Regarding the Polnareff case, on June 22, 2016, the Court ordered BNP Paribas and TBWA Paris jointly and severally to pay compensation for non-material damages resulting from the undue exploitation of the singer’s image in advertising films.
The Judges indeed considered that ” the public could legitimately be misled into thinking that its personality was used with its consent for this advertisement in favor of the credit organization Cetelem “ (TGI Paris, 17th press-civil chamber, June 22, 2016, n°15/05541).
However, they will not have granted the astronomical sum requested by Michel Polnareff since the moral damage was set at 10 000 euros.
The Judges have indeed taken into account the lateness of the action taken by Michel Polnareff in 2015, while the films were broadcast since 2011, and that it cannot be considered that the ridiculousness of the look-alike character, even if it would be effectively characterized, would be reflected ” (…) on Michel Polnareff, as soon as this character is different from the singer. “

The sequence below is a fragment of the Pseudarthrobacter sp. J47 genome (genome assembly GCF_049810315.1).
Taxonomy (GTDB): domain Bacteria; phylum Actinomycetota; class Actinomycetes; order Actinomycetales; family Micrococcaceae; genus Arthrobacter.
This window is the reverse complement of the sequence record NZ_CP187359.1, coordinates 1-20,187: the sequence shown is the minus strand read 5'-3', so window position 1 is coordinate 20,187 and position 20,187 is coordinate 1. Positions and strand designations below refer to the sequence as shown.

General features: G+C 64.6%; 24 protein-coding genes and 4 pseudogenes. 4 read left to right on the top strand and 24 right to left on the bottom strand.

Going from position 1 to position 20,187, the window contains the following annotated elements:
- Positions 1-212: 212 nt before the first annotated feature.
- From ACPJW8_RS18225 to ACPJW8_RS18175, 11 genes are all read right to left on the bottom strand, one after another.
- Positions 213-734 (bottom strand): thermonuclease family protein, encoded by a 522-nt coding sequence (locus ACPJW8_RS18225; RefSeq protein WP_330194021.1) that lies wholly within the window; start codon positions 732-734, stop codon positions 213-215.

On the other hand, the judges did not find that there had been an injury to dignity and therefore dismissed the plaintiff’s claim for compensation for material damage.
Thus, only the infringement of the right to image was recognized by the Courts by admitting that the public could be legitimately misled and think that the look-alike was exploited with the agreement of the personality.